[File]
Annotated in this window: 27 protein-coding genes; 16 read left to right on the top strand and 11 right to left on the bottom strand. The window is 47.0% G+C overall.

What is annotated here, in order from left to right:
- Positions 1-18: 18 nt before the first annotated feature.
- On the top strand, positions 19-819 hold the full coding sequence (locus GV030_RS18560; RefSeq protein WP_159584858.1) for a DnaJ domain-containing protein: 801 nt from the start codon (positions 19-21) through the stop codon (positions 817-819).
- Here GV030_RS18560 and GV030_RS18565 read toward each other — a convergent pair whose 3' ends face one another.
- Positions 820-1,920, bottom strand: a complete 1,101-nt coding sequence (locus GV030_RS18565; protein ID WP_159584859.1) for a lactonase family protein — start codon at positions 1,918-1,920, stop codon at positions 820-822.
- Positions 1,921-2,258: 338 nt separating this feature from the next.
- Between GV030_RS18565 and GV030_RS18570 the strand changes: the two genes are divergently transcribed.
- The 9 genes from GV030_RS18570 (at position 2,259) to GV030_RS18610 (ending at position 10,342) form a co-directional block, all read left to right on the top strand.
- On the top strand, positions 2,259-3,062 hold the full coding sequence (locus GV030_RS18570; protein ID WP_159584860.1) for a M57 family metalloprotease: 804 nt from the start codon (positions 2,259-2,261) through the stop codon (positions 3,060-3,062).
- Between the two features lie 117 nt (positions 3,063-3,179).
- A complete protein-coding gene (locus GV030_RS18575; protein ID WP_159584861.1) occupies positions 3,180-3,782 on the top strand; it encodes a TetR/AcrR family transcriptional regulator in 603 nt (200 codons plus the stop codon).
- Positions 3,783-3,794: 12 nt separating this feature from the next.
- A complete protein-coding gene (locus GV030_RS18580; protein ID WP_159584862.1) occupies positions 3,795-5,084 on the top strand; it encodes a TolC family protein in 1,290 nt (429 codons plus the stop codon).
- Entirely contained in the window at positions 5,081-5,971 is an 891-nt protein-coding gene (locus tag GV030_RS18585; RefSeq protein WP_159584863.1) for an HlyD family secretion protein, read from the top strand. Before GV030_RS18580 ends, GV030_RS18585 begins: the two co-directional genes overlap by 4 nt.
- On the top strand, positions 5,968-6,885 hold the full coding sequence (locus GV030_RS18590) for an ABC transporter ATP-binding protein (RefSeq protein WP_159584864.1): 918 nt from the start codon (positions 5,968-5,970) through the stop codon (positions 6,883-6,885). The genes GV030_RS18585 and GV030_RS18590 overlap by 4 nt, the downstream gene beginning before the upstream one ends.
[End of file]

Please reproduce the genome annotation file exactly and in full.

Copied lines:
Annotated in this window: 27 protein-coding genes; 16 read left to right on the top strand and 11 right to left on the bottom strand. The window is 47.0% G+C overall.

What is annotated here, in order from left to right:
- Positions 1-18: 18 nt before the first annotated feature.
- On the top strand, positions 19-819 hold the full coding sequence (locus GV030_RS18560; RefSeq protein WP_159584858.1) for a DnaJ domain-containing protein: 801 nt from the start codon (positions 19-21) through the stop codon (positions 817-819).
- Here GV030_RS18560 and GV030_RS18565 read toward each other — a convergent pair whose 3' ends face one another.
- Positions 820-1,920, bottom strand: a complete 1,101-nt coding sequence (locus GV030_RS18565; protein ID WP_159584859.1) for a lactonase family protein — start codon at positions 1,918-1,920, stop codon at positions 820-822.
- Positions 1,921-2,258: 338 nt separating this feature from the next.
- Between GV030_RS18565 and GV030_RS18570 the strand changes: the two genes are divergently transcribed.
- The 9 genes from GV030_RS18570 (at position 2,259) to GV030_RS18610 (ending at position 10,342) form a co-directional block, all read left to right on the top strand.
- On the top strand, positions 2,259-3,062 hold the full coding sequence (locus GV030_RS18570; protein ID WP_159584860.1) for a M57 family metalloprotease: 804 nt from the start codon (positions 2,259-2,261) through the stop codon (positions 3,060-3,062).
- Between the two features lie 117 nt (positions 3,063-3,179).
- A complete protein-coding gene (locus GV030_RS18575; protein ID WP_159584861.1) occupies positions 3,180-3,782 on the top strand; it encodes a TetR/AcrR family transcriptional regulator in 603 nt (200 codons plus the stop codon).
- Positions 3,783-3,794: 12 nt separating this feature from the next.
- A complete protein-coding gene (locus GV030_RS18580; protein ID WP_159584862.1) occupies positions 3,795-5,084 on the top strand; it encodes a TolC family protein in 1,290 nt (429 codons plus the stop codon).
- Entirely contained in the window at positions 5,081-5,971 is an 891-nt protein-coding gene (locus tag GV030_RS18585; RefSeq protein WP_159584863.1) for an HlyD family secretion protein, read from the top strand. Before GV030_RS18580 ends, GV030_RS18585 begins: the two co-directional genes overlap by 4 nt.
- On the top strand, positions 5,968-6,885 hold the full coding sequence (locus GV030_RS18590) for an ABC transporter ATP-binding protein (RefSeq protein WP_159584864.1): 918 nt from the start codon (positions 5,968-5,970) through the stop codon (positions 6,883-6,885). The genes GV030_RS18585 and GV030_RS18590 overlap by 4 nt, the downstream gene beginning before the upstream one ends.